Jonathan Wilson has argued that Mühren’s ball-juggling was typical of Ajax in the early 1970s. For The Guardian, he wrote that it was “a moment of arrogance and joie de vivre that encapsulated the ethos of Kovács’ Ajax”. However, Wilson also notes that over the two legs of their semi-final tie against Real Madrid, Ajax “barely did justice to their superiority”. Perhaps this truth of Ajax’s approach to such matches foreshadowed the dourness of the final in Belgrade because of the defensive approach Juventus favoured during that era.
When you read the accounts of Ajax’s former players from the glorious Total Football era of the early 1970s, it becomes clear that towards the end of their European dominance, they recognised how superior they were to their opponents. Onlookers from around Europe were impressed with the way Ajax played, but there was a sense amongst those who played for and watched the team on a regular basis that it was becoming too easy to win.
Hulshoff said of the Ajax vintage: “People couldn’t see that sometimes we just did things automatically.” Although the Ajax of the period remains one of the best club sides there has ever been, there is a sense that the art of playing football so automatically became a source of frustration for the fans of Ajax, who wanted the team to display their superiority with greater verve.
Indeed, in the case of the 1973 final against Juventus, the Italians showed little attacking prowess despite going a goal behind after only five minutes. Therefore, it would be hard for Ajax to break through Catenaccio of the Old Lady. Winner backs up this claim, asserting that the “nervy Italians kept on defending instead of trying for an equaliser”. Perhaps Ajax fans were disappointed at the lack of Juve ambition.interest that pervaded from the Juventus tactics.
This said, from the kick-off, the Ajax players strolled through the game, playing keep-ball until the 90 minutes were up. In the build-up to the Rep goal, Ajax centre-back Horst Blankenburg trots forward over the halfway line, walking with the ball at his feet, before nonchalantly gliding it towards the back post, where Rep leapt to loop his header over Zoff. Of course, this tempo of play could merely have been a sign of the times during the 1970s. However, the manner of Ajax’s speed on the ball was particularly laboured, and their complacency with a 1-0 lead matched the apparent lack of interest Juventus had in attacking.
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There is a wider meaning to Ajax’s poorly received performance in the final of their third European Cup glory. Former champions of the Total Football era, Cruyff and Velibor Vasović, have been particularly critical of Kovács since the glory years of the early 1970s. After the departure of the vastly influential Rinus Michels in the summer of 1971, Ajax appointed Kovács safe in the knowledge that they would enjoy further success. Indeed they did, but Kovács’ style was a reason why the glory of 1973 in Belgrade was not reflected upon with equal fondness compared to the two previous European Cup triumphs.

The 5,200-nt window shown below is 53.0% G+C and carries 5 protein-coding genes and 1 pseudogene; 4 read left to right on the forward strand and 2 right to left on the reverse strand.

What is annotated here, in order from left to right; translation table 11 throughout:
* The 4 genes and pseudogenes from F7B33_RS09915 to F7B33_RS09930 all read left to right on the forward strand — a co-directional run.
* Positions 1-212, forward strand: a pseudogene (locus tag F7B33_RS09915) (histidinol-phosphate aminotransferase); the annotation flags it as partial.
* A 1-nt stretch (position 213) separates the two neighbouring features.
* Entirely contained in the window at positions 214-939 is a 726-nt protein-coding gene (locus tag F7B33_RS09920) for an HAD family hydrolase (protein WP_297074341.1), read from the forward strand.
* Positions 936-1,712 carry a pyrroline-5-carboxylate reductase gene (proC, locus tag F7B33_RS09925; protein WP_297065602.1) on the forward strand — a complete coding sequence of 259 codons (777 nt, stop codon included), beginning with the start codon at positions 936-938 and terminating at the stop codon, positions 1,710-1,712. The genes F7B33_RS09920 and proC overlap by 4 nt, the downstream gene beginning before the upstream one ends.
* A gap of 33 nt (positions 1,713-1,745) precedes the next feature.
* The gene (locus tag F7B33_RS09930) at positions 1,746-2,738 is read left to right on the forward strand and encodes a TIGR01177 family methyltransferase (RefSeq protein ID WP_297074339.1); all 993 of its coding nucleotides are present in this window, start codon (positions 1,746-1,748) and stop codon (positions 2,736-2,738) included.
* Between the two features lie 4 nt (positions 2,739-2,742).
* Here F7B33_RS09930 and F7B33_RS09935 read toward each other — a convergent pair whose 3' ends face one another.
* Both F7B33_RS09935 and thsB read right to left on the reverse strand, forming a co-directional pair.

The excellent Vasović, who played a key role in Ajax’s early successes, departed at the same time as Michels, and later criticised Kovács despite leaving before his appointment. Vasović claims that Kovács “had nothing to do” with Total Football, stating: “He simply took over a very good team and let them continue the way they had already been playing.”
Cruyff’s appraisal of Kovács is less scathing but equally illuminating. He lauds the 1972 European Cup final against Inter at De Kuip in Rotterdam as “the best of our three by some distance”, a trophy won in Kovács’s first season. However, he claims that cracks began to show the following season, and that the situation at Ajax was “rapidly going from bad to worse” under the Romanian. Cruyff would leave Ajax to join Michels at Barcelona in 1973 and Ajax would not lift the European Cup again for 22 years.
Consequently, the 1973 final marks a watershed in the Total Football era of Ajax. The side that won their third consecutive European Cup were sumptuous, but they knew it after a prolonged period of innovation and success. They were probably told too often.
Kovács oversaw a team that played attractive football but in too formulaic a way towards the end of his tenure. The final in Belgrade captured this notion, and as Wilson has written, “freedom became decadence”. Freedom from strict orders, freedom from responsibility, and freedom from a duty to entertain went too far, as Ajax taunted Juventus with a sterile domination which bizarrely, considering the fact that it was still winning football, marked an unfortunate divergence from the thrilling and daring Ajax to one that went into decline.
By Charlie Pritchard @CPritchard96